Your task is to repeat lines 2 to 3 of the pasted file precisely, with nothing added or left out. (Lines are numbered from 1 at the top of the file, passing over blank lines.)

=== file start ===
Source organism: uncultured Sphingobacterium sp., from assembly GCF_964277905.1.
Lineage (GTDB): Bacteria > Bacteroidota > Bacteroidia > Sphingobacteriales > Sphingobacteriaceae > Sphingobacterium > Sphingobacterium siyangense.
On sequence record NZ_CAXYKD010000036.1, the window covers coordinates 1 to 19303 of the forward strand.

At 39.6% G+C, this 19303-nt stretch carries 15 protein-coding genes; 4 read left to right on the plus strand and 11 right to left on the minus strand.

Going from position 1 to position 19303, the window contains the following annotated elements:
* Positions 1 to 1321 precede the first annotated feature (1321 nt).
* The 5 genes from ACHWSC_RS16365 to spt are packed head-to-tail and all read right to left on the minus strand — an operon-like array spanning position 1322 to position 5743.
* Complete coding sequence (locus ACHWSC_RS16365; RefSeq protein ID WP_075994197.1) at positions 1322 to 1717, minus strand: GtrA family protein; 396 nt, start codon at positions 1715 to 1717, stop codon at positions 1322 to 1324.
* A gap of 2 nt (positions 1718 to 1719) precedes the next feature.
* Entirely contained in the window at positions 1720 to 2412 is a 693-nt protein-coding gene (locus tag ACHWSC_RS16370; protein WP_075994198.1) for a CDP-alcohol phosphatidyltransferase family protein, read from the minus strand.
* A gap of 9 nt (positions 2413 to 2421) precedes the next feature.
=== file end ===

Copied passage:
Lineage (GTDB): Bacteria > Bacteroidota > Bacteroidia > Sphingobacteriales > Sphingobacteriaceae > Sphingobacterium > Sphingobacterium siyangense.
On sequence record NZ_CAXYKD010000036.1, the window covers coordinates 1 to 19303 of the forward strand.